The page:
As far as the timeline of the project is concerned, Benson said the administration’s goal is to raise the money this year, complete the project over the summer and make the rec center available for the fall semester. “It will impact the student experience as soon as possible,” he said.
Conover said the new center will help break down barriers. “We’re hoping the relationships that are built through providing a fun space for students will create relationships that will go deeper than just playing ping pong together,” she said.
The goal for this year’s Bible Conference is to raise $150,000 to go towards the on-campus initiative. Benson said they will do whatever they can with the money that comes in from the fundraiser. Because the basic structure of the rec center is already in place due to the existing Bruins Shop, the money will be used dollar-for-dollar to create the student experience.
Dyke said the students’ fundraisers will be one of the primary monetary sources for the project. “We’re hoping for a really strong response this year, especially since it’s so relevant to us and something we’ve wanted for so long,” he said.
Benson said he hopes the rec center will help students feel more at home on campus. “It’s important for you if you’re here working hard, getting an education,” he said. “Student life is a priority, and that’s where the student experience needs to happen.” Benson said that when Dr. Pettit created the vice president position, his desire was to address two primary areas of campus life: student education and student experience.
The new recreation center is one tangible way of addressing the topic of experience. Benson used the philosophy of the “third place” to explain the reasons behind creating the rec center. This philosophy holds that, in a community, the places people frequent the most are home (first place) and the workplace (second place).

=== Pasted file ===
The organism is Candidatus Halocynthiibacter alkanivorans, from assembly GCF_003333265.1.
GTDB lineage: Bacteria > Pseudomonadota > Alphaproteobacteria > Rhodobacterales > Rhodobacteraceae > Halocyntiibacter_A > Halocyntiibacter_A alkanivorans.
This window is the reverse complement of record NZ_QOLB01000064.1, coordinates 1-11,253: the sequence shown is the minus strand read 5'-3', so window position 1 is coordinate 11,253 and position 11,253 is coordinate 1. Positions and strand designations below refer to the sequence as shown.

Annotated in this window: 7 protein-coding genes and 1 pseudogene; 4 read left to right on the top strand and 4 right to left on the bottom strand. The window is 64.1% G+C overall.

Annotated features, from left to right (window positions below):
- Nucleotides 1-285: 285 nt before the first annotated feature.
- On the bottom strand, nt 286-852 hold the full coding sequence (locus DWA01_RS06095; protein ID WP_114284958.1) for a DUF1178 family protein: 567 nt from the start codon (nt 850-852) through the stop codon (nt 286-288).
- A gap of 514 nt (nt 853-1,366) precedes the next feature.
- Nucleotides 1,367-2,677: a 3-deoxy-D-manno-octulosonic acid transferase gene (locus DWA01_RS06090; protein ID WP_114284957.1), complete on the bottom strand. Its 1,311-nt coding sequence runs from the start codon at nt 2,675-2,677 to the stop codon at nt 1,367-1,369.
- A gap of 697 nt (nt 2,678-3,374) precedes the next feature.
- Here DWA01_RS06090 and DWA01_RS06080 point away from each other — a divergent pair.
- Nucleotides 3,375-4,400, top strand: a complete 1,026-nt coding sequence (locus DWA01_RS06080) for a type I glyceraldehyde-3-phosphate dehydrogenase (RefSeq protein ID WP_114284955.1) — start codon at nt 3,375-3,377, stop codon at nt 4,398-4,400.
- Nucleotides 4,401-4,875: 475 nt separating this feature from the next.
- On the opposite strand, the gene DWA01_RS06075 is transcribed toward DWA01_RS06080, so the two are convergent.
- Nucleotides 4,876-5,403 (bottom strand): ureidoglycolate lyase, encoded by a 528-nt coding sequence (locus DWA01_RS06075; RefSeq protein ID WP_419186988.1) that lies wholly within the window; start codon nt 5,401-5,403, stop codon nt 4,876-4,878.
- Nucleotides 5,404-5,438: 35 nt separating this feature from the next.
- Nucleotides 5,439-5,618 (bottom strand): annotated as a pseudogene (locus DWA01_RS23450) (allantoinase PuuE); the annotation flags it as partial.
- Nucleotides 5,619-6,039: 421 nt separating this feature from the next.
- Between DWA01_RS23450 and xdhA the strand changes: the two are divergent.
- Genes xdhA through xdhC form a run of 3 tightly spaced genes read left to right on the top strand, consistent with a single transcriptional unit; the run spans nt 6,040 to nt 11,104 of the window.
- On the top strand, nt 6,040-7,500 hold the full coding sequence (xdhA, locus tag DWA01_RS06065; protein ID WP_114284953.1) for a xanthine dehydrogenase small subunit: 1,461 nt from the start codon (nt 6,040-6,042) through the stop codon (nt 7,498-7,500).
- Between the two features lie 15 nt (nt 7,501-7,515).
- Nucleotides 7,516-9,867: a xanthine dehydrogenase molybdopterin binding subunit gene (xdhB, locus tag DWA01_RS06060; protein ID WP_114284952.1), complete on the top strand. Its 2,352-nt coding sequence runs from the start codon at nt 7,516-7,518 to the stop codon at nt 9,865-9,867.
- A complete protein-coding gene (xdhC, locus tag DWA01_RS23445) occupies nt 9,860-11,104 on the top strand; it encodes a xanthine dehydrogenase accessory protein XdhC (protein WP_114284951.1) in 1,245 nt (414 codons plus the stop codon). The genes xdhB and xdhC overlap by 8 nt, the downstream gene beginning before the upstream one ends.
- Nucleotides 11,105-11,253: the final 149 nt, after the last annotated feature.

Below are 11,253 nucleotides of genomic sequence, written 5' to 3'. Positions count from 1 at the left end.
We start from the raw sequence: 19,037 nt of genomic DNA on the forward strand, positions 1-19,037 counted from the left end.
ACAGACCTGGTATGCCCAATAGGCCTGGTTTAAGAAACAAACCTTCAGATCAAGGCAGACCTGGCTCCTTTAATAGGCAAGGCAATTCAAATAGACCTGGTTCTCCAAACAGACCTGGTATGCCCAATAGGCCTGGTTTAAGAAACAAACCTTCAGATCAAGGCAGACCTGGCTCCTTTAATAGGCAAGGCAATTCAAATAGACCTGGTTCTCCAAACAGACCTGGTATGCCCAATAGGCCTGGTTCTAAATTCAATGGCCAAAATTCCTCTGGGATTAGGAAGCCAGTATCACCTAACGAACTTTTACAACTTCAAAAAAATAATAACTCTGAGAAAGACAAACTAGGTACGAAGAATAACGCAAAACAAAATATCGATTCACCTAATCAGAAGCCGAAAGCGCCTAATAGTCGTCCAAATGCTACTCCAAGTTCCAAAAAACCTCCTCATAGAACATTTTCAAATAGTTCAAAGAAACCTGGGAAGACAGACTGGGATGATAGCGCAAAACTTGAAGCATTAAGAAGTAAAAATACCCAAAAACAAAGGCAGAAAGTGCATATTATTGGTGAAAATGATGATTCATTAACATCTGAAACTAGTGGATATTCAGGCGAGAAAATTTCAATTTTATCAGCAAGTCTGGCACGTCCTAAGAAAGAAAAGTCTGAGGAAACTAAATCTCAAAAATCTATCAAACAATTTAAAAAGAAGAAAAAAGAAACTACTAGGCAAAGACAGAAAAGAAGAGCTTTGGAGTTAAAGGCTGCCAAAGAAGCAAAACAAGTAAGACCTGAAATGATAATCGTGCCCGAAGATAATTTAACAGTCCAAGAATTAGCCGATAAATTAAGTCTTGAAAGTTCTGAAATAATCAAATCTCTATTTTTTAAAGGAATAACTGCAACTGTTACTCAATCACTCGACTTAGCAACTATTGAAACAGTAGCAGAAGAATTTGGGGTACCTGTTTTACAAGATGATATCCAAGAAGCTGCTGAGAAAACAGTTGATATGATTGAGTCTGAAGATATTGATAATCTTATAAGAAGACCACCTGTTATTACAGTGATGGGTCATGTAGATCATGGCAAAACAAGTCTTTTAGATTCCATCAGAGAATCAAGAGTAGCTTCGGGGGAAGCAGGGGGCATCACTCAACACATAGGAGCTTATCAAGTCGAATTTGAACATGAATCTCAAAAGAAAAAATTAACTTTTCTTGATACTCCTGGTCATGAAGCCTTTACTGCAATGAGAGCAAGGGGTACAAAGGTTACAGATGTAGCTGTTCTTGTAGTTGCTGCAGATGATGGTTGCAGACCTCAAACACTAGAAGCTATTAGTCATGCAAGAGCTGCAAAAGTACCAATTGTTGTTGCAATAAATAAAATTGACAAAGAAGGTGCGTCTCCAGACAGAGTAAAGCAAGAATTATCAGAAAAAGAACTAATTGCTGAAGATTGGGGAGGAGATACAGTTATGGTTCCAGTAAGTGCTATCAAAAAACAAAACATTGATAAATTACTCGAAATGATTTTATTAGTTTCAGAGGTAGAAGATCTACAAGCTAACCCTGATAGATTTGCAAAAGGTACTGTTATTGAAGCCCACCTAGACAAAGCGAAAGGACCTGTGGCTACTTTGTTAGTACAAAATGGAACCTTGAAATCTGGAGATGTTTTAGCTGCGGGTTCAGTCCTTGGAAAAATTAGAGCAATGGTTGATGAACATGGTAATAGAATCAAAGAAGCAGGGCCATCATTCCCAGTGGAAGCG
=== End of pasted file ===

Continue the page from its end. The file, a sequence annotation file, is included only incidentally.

The third place is an environment dedicated to socialization and information—a café, park or church, for example. Benson said that, currently, BJU offers the first and second places. “There’s a sense in which our students go to class and live in residence halls,” he said. “There’s a piece of that third place that needs to happen here. The rec area will help us capture that.”
The only other fundraiser for an on-campus project that’s been hosted in recent years went toward building the Center for Global Opportunities, which was completed in time for the start of the 2016-2017 academic year. The CGO is a space in the Alumni Building dedicated to connecting students with ministry opportunities in Greenville and across the globe.
Prior to the student center’s second-floor renovation several years ago, the BJU students had a space dedicated to socialization. The Dating Parlor, as it was called, had couches and ping pong tables available for students to spend time together on campus. However, with the rapid growth of downtown Greenville in recent years, the Dating Parlor became less frequented and students began to go off campus for activities.
Today, the need for an on-campus recreation center has resurfaced and has been recognized by both the SLC and the administration. With the installment of the new recreation center, BJU students will be able to spend more time investing in meaningful relationships. The space will give them a fresh on-campus platform for hosting activities with their discipleship groups or societies.